Configuring the Client


To configure a RPC over HTTP profile on the client do the following:

- Open the Control Panel | Double-click Mail
- Click Show Profiles



- Click Add…

Give the profile a name and click Ok

- Click Next and set bullet in Microsoft Exchange Server

Now you should type in your Fully Qualified Domain Name, this should be the same as the one used on your SSL certificate.



Set a checkmark in Use Cached Exchange Mode, type in your username, but don’t hit Check Name yet, instead click More Settings…

- Click the Connection tab
- Set a checkmark in Connect to my Exchange mailbox using HTTP
- Click Exchange Proxy Settings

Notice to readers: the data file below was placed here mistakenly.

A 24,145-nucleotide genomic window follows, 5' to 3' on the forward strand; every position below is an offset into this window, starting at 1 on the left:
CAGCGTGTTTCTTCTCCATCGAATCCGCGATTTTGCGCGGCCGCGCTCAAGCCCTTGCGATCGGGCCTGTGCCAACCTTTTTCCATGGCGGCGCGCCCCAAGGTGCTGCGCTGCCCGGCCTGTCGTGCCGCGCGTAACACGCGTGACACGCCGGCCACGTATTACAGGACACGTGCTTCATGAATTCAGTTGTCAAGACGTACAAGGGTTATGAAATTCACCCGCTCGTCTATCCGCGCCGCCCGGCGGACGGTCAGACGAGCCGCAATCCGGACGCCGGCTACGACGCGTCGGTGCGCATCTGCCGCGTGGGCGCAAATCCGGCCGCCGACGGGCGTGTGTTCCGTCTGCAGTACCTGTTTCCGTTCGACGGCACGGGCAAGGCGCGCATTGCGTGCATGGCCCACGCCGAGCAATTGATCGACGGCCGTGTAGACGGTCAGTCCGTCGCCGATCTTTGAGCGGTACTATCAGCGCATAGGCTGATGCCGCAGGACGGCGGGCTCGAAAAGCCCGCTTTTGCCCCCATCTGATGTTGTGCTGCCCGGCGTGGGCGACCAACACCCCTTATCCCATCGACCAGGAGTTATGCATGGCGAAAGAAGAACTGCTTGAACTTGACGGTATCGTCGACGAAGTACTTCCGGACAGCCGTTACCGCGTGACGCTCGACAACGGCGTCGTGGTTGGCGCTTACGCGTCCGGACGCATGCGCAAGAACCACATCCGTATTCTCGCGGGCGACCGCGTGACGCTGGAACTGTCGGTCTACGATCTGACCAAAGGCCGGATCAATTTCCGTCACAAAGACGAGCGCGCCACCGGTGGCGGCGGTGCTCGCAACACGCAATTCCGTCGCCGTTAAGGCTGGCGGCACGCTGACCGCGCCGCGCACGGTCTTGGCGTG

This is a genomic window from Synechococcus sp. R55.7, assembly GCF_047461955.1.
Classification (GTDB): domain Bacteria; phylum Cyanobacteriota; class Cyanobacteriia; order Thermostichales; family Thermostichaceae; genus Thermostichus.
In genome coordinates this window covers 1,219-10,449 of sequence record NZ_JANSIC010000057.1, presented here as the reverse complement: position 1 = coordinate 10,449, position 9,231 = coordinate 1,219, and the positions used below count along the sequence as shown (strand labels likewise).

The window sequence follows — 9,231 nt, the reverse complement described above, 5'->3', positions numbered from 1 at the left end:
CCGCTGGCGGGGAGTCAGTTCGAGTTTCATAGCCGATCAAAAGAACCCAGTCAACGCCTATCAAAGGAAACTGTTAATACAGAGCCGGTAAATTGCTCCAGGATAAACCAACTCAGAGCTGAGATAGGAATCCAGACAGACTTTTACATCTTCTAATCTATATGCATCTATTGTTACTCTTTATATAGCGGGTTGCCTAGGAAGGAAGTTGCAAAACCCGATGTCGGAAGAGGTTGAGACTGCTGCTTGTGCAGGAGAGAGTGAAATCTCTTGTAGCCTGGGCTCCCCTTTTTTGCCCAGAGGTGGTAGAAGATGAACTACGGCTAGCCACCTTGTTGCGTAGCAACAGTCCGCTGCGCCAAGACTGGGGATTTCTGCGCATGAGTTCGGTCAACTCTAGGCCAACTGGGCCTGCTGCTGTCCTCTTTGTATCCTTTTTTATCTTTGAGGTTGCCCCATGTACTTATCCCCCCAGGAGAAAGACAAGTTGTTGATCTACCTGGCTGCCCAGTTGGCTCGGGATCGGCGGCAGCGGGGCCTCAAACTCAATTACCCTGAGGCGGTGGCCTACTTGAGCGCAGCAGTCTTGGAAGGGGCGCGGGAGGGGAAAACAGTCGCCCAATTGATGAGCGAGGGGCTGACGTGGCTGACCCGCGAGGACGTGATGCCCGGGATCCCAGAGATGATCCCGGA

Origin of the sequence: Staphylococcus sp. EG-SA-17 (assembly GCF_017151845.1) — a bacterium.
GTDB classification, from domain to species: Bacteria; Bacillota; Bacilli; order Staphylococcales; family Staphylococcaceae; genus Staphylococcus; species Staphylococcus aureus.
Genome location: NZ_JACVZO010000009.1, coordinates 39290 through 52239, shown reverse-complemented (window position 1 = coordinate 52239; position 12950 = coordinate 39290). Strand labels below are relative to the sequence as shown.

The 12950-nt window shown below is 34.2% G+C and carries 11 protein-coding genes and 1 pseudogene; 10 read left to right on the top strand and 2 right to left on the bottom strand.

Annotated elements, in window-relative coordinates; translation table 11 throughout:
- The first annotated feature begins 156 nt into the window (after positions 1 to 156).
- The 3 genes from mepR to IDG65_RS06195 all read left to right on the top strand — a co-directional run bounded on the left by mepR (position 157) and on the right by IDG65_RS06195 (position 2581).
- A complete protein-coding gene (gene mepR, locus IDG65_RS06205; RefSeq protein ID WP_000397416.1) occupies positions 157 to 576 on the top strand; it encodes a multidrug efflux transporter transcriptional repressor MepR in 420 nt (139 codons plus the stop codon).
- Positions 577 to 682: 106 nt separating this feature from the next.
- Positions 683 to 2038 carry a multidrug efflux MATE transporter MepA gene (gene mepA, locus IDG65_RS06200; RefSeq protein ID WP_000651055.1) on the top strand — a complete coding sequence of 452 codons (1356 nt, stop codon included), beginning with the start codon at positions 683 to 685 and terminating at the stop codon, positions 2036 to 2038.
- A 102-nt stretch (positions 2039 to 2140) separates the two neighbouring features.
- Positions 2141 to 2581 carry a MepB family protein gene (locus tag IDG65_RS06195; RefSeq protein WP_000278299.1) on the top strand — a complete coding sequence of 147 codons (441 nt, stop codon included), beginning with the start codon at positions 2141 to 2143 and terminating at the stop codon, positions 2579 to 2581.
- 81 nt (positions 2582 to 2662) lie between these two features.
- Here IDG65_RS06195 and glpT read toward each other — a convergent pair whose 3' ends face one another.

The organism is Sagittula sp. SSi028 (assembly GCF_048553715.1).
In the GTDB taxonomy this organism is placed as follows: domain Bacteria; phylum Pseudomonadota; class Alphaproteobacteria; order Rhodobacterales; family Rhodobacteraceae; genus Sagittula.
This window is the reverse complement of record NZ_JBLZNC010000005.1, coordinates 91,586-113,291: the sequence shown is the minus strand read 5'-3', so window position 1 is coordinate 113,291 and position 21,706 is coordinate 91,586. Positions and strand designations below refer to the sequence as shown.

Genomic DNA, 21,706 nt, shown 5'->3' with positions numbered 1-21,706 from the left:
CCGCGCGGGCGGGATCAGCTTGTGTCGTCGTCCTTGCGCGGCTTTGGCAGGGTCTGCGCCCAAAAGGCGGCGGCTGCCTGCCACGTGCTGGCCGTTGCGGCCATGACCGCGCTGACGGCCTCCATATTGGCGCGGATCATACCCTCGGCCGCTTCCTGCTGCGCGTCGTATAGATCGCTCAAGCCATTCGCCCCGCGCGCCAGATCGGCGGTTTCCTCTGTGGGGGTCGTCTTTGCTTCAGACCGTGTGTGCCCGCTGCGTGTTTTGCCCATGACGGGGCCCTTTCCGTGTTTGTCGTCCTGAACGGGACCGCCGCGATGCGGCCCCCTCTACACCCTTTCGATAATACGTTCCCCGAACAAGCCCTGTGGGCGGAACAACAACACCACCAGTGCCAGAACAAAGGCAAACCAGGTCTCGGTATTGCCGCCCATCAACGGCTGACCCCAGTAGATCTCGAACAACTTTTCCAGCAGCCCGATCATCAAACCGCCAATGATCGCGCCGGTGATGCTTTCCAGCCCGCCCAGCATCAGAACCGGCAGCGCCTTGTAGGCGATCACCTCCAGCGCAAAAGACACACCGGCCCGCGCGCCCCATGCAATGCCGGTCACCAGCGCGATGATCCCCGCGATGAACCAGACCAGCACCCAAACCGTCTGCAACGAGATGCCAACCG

Type in your FQDN (still the same as on your SSL certificate) in Use this url to connect to my proxy server for Exchange:

Put a checkmark in Mutually authenticate session when connecting with SSL Principal name for proxy server:

Then type:

MSSTD:FQDN (again FQDN should be the same as on the SSL certificate)

It’s also recommended you set a checkmark in both:

On fast networks, connect using HTTP first, then TCP/IP and

On slow networks, connect using HTTP first, then connect using TCP/IP

At last but not least make sure you have chosen Basic Authentication under Proxy authentication settings



- Click Ok | Ok | Next | Finish

You’re finished !

You should now be able to connect to your Exchange Server from anywhere over the Internet. Be aware when you start up your Outlook client, you will be asked for user credentials.